Furthermore, political parties have been magnanimous in their behaviour and have actively started to engage in negotiations for coalition governance in many municipal areas – a procedure which no doubt will require much compromise. The aftermath of the Local Government Elections serves to instil confidence in our democracy and in the process of free and fair elections, which contribute to the same. For the most part, it seems that South Africans across the board heeded the call to participate in the elections and do so freely, while affording others the same right to participate in the elections. The question that begs an answer is now that the elections have come and gone, how else can South Africans continue to hold public officials accountable?

The trend is that political parties engage with their communities the most in the crucial period leading up to election time and this has led to the belief that elections are the only way by which the people can hold public officials accountable – the threat of replacement. In South Africa, elections are guaranteed and provided for in the Constitution. The right to “universal adult suffrage, a national common voters roll, regular elections and a multi-party system of democratic government” is articulated as part of this democracy’s founding values.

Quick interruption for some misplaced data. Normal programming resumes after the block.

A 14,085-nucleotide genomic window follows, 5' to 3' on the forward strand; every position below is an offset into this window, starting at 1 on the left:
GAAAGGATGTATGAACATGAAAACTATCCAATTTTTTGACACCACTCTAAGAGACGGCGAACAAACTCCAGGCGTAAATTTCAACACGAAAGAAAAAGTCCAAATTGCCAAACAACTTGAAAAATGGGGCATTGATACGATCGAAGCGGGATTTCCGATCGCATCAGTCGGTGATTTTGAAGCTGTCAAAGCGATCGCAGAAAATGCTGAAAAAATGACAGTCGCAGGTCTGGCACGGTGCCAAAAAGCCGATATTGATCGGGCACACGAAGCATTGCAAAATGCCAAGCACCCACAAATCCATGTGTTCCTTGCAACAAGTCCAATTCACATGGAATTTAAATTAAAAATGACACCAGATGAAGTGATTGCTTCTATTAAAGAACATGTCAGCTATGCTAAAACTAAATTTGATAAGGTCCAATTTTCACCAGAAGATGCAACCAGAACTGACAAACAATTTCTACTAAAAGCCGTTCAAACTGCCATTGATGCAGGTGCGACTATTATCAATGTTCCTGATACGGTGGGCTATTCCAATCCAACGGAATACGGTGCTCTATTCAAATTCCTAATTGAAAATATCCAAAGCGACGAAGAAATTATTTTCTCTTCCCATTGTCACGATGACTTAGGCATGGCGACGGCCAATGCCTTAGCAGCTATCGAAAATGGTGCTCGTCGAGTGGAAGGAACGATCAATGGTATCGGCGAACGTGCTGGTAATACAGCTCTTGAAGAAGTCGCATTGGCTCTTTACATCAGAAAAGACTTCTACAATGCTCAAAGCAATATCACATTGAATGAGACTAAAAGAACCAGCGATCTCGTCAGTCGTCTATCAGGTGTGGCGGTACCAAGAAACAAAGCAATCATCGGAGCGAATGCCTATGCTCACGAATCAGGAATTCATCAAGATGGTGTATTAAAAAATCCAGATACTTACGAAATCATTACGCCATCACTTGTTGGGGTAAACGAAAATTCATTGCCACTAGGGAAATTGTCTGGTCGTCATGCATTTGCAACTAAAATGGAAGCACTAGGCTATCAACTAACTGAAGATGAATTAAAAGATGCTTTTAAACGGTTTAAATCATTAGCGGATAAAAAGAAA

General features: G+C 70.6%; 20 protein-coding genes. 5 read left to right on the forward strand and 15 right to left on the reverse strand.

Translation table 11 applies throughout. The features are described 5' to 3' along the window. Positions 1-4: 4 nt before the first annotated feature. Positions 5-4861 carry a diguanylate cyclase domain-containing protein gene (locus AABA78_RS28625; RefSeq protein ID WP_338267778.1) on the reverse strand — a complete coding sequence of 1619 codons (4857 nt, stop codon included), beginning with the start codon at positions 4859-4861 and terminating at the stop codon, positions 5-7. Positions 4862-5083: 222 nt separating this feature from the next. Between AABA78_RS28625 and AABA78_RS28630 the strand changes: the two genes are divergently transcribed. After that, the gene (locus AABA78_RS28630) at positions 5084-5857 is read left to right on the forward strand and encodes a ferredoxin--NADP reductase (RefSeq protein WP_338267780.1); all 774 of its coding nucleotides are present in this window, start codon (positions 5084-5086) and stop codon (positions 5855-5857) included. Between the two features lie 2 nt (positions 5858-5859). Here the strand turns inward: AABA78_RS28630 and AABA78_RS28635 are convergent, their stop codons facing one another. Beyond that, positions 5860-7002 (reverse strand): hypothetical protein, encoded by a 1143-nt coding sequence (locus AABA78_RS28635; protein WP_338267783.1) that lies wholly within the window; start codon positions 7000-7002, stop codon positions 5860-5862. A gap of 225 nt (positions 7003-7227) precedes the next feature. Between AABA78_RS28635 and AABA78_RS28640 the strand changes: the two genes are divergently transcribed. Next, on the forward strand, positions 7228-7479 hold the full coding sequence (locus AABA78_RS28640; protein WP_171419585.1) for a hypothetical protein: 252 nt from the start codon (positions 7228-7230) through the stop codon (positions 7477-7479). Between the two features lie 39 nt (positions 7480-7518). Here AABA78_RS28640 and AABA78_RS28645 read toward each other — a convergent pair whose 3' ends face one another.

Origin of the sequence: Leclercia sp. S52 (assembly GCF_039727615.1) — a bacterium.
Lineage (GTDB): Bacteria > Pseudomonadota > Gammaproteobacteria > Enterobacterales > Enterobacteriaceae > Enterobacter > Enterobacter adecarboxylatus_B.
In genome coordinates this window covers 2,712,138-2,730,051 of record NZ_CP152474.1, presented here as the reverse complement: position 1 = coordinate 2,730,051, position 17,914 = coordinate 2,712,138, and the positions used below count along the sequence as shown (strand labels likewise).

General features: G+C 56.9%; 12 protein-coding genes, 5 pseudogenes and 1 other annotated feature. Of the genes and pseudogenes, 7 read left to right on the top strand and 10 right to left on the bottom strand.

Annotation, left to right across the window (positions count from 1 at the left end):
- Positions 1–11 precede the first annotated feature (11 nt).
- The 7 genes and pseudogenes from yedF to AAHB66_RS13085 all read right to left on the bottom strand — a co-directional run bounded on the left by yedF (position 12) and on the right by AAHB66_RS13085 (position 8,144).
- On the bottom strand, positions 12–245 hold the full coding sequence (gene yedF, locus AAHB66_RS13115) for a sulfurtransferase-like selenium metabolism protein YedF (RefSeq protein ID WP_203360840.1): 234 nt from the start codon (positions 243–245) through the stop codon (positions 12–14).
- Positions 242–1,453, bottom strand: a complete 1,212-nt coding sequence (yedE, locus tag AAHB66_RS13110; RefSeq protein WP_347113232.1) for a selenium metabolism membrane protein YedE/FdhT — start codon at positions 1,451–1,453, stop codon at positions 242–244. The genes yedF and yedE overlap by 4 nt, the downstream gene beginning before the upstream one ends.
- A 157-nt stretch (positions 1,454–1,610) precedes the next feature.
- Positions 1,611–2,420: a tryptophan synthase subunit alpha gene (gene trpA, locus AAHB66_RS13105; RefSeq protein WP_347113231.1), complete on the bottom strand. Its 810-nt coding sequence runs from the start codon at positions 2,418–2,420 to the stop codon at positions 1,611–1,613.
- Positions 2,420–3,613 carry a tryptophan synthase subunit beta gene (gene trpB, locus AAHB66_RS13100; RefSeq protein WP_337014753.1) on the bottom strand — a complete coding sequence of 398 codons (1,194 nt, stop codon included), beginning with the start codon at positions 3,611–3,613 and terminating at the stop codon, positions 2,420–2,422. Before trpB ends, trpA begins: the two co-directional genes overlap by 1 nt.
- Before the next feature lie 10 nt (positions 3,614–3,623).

Elections are however, periodic in nature and whilst they are a prominent accountability tool, they do not make it easy for citizens to hold their representatives accountable. They cannot work alone to guarantee accountability, transparency, responsiveness and openness from public officials as required by the Constitution. Other mechanisms exist by which citizens can hold public officials accountable in the years in which there are no elections and indeed, in conjunction with the same.

Chapter 9 of the Constitution establishes institutions whose mandate is to assist in holding the state and its organs accountable. For example, the office of the Auditor General audits accounts and financial statements of all national and provincial state departments and municipalities and is also involved in their financial management. Members of the public may, as concerned citizens, request assistance from this office where financial maladministration is suspected.